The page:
Why Not Just Sue Yelp?

Yelp itself is protected by Section 230 of the Communications Decency Act and cannot be held liable for these kind of acts. Section 230 grants interactive online services of all types, including news websites, blogs, forums, and listservs, broad immunity from certain types of legal liability stemming from content created by others. This immunity covers defamation and privacy claims, as well as negligence and other tort claims associated with publication. Yelp or other review sites will not lose this immunity even if they edit the content, whether for accuracy or civility, so long as the edits do not materially alter the meaning of the original content.

Former Employee Spilling the Beans Online

Besides just negative reviews from customers, former employees of businesses may get into the mix. Notwithstanding a defamation claim as discussed, non-disparagement agreements with employees are generally enforceable, but the scope and in what circumstances may be severely restricted as to how the clause is drafted but most importantly by whistle-blower statutes and general rights of freedom of speech.

Anti-SLAPP Motion: A Scary Threat to Suing Your Customers for Defamation

SLAPP stands for strategic lawsuits against public participation. It is a tool in California and some other states that can be very useful for defendants in protecting freedom of speech; without an anti-SLAPP statute, a malicious business could inflict substantial expense and hardship upon someone in retaliation for their speech, even if their claim is without merit.  If done properly, such a motion shifts the burden on the plaintiff to prove that they are likely to win their case based upon the evidence provided. Losing such a motion would not only stop the lawsuit on its track but also expose the plaintiff to attorney’s fees–a scary threat to any defamation lawsuit.

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  • Kriticas

    Yelp is allowing false reviews from “unhappy” customers -But Yelp wasn’t there so Yelp DOES NOT know the details of the business transaction, therefore Yelp should investigate the bad reviews, or allow businesses to contest and provide proof of that the bad reviews are false -But Yelp Does Not care, Yelp people said to me that their policy is to provide “customer satisfaction” -but Yelp is hurting honest businesses, because they are allowing false reviews from bad and dishonest customers!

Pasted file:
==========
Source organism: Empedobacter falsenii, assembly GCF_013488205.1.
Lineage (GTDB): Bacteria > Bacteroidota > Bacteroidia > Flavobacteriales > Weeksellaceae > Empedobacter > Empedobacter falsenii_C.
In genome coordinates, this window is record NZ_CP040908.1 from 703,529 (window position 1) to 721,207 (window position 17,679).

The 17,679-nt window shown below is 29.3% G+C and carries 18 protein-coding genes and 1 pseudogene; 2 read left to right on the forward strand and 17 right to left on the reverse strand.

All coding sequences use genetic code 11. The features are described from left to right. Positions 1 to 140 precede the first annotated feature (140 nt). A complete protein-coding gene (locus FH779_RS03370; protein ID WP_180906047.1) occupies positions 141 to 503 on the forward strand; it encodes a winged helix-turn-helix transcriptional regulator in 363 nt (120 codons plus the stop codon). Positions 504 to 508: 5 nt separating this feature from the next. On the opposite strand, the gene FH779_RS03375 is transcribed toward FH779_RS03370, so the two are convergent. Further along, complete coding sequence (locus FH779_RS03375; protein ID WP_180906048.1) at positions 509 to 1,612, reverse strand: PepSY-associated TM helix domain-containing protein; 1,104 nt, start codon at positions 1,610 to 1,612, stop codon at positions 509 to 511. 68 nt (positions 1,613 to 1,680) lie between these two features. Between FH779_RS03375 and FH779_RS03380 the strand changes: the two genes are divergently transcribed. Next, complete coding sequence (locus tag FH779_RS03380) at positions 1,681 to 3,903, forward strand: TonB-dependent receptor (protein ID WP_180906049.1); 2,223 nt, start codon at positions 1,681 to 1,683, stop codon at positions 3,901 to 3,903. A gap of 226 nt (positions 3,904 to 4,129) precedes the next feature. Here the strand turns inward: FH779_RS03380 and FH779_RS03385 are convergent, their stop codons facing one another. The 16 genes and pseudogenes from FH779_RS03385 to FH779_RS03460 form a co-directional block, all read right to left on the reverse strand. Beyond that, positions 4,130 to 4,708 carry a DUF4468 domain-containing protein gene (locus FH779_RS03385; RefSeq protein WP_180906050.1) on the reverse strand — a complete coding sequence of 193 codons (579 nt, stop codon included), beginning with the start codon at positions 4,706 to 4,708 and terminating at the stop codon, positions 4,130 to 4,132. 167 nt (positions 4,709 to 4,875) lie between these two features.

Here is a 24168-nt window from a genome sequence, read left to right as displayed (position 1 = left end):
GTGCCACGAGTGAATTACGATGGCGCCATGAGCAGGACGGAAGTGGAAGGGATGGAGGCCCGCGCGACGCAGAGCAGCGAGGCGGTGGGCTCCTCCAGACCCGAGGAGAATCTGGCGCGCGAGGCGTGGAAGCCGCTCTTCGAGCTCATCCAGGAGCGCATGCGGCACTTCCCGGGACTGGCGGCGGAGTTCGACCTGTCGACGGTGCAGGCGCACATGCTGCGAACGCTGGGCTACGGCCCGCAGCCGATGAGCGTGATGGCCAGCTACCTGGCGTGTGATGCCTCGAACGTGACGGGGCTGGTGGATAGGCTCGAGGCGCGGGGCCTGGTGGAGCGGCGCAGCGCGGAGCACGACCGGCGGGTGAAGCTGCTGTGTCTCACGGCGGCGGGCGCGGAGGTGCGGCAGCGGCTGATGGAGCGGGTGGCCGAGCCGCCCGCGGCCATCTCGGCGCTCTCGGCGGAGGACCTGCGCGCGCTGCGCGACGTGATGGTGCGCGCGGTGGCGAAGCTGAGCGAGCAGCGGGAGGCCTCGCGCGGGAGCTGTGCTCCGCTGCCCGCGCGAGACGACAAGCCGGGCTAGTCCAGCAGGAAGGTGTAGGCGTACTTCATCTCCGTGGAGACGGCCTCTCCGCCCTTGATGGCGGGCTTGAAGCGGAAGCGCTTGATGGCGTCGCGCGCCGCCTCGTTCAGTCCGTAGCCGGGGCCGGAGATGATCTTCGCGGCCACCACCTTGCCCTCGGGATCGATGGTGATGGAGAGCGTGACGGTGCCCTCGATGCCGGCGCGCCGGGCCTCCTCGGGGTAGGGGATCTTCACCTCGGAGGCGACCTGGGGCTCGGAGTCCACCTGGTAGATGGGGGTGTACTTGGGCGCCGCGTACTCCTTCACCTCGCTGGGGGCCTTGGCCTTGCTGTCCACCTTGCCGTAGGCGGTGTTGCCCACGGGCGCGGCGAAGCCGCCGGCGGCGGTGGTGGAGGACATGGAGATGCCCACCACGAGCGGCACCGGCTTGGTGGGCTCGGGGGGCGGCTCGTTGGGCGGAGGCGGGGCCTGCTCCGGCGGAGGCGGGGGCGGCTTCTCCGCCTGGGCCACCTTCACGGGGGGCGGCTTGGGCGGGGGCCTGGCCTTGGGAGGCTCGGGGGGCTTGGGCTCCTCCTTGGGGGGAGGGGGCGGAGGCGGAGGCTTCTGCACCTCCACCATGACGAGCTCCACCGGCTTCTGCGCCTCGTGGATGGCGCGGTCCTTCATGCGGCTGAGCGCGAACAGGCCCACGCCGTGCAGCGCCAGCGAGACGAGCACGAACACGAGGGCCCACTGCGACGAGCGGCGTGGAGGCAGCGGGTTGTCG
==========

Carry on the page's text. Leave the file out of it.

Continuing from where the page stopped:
• Angela O’Brien

      Its called “flagging a review”
      I have had problems with one particular customer who didn’t get her way and first posted a review as a friend and when it was flagged. She rewrote as herself stating false information and saying we were probably writing our own reviews or paying people to do so. It is a filtered review but again I flagged and if they don’t erase it this time, I will have to write a comment in defense. But after reading this article, I definitely won’t be suing her, unless she tried to sue me first

  • Free Speech

    Article by: ABBY SIMONS , Star Tribune

    Finding no harm done, justices toss out lawsuit by Duluth physician.

    Dennis Laurion fired off his screed on a few rate-your-doctor websites
    in April 2010, along with some letters about what he saw as poor bedside manner
    by his father’s neurologist. He expected at most what he calls a
    “non-apology apology.”

    “I really thought I’d receive something within a few days along the
    lines of ‘I’m sorry you thought I was rude, that was not my intent’ and that
    would be the end of it,” the 66-year-old Duluth retiree said. “I
    certainly did not expect to be sued.”

    He was. Dr. David McKee’s defamation lawsuit was the beginning of a
    four-year legal battle that ended Wednesday when the Minnesota Supreme Court
    ruled the doctor had no legal claim against Laurion because there was no proof
    that his comments were false or were capable of harming the doctor’s